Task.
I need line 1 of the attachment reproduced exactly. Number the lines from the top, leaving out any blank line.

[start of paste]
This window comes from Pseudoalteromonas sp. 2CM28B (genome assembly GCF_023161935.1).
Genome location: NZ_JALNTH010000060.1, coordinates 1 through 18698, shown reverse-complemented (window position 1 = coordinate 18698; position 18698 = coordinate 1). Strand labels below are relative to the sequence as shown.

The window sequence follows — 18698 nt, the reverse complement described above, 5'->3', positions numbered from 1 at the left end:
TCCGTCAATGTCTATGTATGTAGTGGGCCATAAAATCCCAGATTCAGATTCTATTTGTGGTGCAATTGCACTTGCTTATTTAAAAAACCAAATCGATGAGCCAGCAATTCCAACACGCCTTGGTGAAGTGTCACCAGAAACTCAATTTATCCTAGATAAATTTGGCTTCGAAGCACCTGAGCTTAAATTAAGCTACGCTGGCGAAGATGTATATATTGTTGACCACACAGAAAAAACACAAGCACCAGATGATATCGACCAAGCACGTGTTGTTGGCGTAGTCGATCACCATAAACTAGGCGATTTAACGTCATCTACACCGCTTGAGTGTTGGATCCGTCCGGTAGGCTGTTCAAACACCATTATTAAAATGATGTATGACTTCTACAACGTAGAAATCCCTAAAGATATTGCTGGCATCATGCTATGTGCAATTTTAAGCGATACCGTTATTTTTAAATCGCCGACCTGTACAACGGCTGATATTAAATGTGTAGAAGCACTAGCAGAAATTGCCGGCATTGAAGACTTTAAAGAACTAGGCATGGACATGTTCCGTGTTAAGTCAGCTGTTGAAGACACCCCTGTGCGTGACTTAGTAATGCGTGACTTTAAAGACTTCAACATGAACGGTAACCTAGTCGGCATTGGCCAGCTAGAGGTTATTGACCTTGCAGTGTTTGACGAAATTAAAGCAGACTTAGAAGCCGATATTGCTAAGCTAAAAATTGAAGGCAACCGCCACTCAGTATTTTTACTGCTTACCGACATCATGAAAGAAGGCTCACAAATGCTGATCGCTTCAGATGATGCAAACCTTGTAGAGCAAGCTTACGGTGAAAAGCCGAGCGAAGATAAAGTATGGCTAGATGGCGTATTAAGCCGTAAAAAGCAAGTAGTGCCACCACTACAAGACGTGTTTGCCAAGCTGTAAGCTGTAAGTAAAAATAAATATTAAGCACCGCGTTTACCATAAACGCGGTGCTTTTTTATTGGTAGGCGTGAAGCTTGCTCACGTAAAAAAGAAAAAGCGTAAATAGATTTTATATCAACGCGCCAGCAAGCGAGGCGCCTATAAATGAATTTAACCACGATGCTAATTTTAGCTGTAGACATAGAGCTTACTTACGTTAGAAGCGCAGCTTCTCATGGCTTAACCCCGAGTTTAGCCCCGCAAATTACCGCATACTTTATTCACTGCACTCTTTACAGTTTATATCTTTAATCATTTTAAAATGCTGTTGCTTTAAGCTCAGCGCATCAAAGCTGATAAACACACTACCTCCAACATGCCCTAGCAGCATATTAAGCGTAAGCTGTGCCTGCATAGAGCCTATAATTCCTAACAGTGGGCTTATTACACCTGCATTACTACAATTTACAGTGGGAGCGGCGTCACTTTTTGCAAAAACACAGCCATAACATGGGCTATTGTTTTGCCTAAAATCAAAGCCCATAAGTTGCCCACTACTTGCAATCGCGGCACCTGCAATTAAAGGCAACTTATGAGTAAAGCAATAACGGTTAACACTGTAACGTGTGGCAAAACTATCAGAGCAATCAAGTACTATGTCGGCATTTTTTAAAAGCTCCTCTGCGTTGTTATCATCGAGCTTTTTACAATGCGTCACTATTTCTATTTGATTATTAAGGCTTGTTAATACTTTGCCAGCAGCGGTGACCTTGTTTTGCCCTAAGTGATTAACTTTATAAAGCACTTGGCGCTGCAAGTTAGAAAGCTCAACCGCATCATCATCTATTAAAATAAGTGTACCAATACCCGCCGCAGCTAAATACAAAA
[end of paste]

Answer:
This window comes from Pseudoalteromonas sp. 2CM28B (genome assembly GCF_023161935.1).